OXFORD — An eviction notice was taped to the front door of Oxford Aviation’s offices Tuesday afternoon, giving the company two days to vacate the space it leases from Oxford County.

The writ of possession, signed by a clerk at South Paris District Court on Tuesday, is the culmination of a six-month legal contest between the company and Oxford County commissioners.

Announcement of the company’s eviction comes 25 years to the day that it was founded at the Oxford County Regional Airport on Number Six Road.

The order gives Oxford Aviation, owned by James Horowitz of Casco, 48 hours to remove its possessions and leave the 40,000-square-foot facility.

The company’s phone has been disconnected and it no longer has an active website. Additional attempts to reach Horowitz were unsuccessful. 

In an interview Tuesday afternoon, County Administrator Scott Cole was cautiously optimistic that the eviction would be completed, but he did not speculate on the future of the facility, which includes offices, repair bays, a pilot lounge, a classroom and hangars.

“We’ll see where we are in 48 hours,” Cole said. “We’re taking this one step at a time.”

Founded April 1, 1989, by Horowitz, the company painted, refurbished and repaired small aircraft. A bankruptcy filing last November forced it to stop taking on projects. The company said it had 60 employees.

Since its founding, the company has leased its facilities from Oxford County. In 2013, after three years of wrangling, the company and commissioners agreed to a new lease in which the company paid no rent but paid for building maintenance.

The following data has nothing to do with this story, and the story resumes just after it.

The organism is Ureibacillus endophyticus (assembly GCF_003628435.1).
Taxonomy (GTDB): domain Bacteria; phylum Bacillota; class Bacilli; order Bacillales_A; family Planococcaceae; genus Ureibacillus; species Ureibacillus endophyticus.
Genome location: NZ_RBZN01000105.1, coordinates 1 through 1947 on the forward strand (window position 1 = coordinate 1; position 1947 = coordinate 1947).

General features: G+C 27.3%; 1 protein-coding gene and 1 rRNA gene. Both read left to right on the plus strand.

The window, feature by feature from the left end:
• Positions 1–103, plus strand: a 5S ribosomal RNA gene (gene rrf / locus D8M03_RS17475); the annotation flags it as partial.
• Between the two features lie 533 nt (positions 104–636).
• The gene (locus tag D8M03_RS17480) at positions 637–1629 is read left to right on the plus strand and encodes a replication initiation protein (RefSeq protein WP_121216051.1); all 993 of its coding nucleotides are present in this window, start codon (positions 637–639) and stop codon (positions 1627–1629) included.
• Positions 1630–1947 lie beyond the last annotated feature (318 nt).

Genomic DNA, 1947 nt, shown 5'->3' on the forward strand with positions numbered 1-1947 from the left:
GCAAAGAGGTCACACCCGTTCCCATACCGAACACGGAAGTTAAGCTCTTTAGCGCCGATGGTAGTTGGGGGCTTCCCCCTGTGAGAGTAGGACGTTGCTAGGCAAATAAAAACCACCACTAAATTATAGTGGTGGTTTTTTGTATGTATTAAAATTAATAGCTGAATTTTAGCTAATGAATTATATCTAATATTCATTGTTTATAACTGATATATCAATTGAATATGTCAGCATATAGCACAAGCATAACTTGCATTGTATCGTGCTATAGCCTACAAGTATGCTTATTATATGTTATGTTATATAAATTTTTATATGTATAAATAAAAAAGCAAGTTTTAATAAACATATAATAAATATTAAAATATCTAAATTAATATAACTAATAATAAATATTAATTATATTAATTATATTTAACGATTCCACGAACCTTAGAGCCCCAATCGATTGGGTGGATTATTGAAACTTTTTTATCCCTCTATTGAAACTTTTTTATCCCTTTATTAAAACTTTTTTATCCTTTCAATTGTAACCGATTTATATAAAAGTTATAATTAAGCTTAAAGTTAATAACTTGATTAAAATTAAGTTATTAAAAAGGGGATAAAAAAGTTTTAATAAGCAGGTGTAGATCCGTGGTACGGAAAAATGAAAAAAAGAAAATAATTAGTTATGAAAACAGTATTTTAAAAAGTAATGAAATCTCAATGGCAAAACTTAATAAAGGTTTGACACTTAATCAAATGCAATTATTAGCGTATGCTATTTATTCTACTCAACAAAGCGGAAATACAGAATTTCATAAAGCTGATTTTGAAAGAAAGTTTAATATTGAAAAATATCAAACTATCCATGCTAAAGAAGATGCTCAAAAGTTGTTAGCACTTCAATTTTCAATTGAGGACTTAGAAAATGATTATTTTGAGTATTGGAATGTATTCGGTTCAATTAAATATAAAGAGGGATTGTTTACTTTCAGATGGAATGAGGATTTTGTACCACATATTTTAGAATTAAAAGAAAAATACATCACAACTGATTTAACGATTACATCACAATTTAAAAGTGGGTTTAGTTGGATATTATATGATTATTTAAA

Last November, commissioners sued in South Paris District Court to evict the company, claiming it violated 11 terms of the lease.

In response to the suit, Horowitz transferred the company’s assets to himself for $1 and filed for Chapter 13 bankruptcy, putting the county’s eviction effort on ice. Horowitz’s bankruptcy was dismissed in federal court in Portland last month.

The case was eventually remanded back to South Paris District Court, where the two parties agreed to give Horowitz until April 1 to find a tenant to take over the lease or face eviction.

The terms of the agreement ran out Tuesday, allowing the county to legally seize the building.

Cole said a number of parties have come forward expressing interest in setting up a business in the facility, but so far there had been no firm offer.

Commissioners must review the condition of the buildings and inventory any remaining personal property before determining a course of action, Cole said.

“It’s premature to look into those things in earnest until we really know what we’re dealing with down there,” he said.

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